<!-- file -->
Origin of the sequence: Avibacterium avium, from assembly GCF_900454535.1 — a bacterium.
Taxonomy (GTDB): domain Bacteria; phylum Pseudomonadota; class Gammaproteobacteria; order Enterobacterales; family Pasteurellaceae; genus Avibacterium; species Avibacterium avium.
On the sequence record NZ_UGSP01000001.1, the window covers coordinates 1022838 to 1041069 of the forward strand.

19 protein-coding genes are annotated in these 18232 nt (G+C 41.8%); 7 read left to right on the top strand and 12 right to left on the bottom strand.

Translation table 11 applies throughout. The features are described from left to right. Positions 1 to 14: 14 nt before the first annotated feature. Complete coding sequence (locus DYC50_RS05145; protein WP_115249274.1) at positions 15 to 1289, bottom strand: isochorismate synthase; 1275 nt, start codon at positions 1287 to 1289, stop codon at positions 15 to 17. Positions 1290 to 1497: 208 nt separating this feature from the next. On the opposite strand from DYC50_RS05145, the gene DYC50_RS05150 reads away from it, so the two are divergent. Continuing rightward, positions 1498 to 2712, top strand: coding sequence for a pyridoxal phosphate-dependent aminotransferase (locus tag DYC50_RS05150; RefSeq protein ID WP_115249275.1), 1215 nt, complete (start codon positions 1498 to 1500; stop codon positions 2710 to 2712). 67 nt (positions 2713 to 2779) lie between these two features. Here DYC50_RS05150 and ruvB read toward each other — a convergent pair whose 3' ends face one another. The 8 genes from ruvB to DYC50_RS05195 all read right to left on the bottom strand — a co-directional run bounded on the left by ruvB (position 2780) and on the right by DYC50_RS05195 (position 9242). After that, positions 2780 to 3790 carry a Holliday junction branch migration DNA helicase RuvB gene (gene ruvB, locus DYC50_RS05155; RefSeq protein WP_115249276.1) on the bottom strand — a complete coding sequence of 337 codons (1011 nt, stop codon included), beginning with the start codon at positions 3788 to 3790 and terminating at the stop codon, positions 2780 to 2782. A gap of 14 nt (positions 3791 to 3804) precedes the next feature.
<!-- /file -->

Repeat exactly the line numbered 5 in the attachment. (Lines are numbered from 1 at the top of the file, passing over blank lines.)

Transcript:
Translation table 11 applies throughout. The features are described from left to right. Positions 1 to 14: 14 nt before the first annotated feature. Complete coding sequence (locus DYC50_RS05145; protein WP_115249274.1) at positions 15 to 1289, bottom strand: isochorismate synthase; 1275 nt, start codon at positions 1287 to 1289, stop codon at positions 15 to 17. Positions 1290 to 1497: 208 nt separating this feature from the next. On the opposite strand from DYC50_RS05145, the gene DYC50_RS05150 reads away from it, so the two are divergent. Continuing rightward, positions 1498 to 2712, top strand: coding sequence for a pyridoxal phosphate-dependent aminotransferase (locus tag DYC50_RS05150; RefSeq protein ID WP_115249275.1), 1215 nt, complete (start codon positions 1498 to 1500; stop codon positions 2710 to 2712). 67 nt (positions 2713 to 2779) lie between these two features. Here DYC50_RS05150 and ruvB read toward each other — a convergent pair whose 3' ends face one another. The 8 genes from ruvB to DYC50_RS05195 all read right to left on the bottom strand — a co-directional run bounded on the left by ruvB (position 2780) and on the right by DYC50_RS05195 (position 9242). After that, positions 2780 to 3790 carry a Holliday junction branch migration DNA helicase RuvB gene (gene ruvB, locus DYC50_RS05155; RefSeq protein WP_115249276.1) on the bottom strand — a complete coding sequence of 337 codons (1011 nt, stop codon included), beginning with the start codon at positions 3788 to 3790 and terminating at the stop codon, positions 2780 to 2782. A gap of 14 nt (positions 3791 to 3804) precedes the next feature.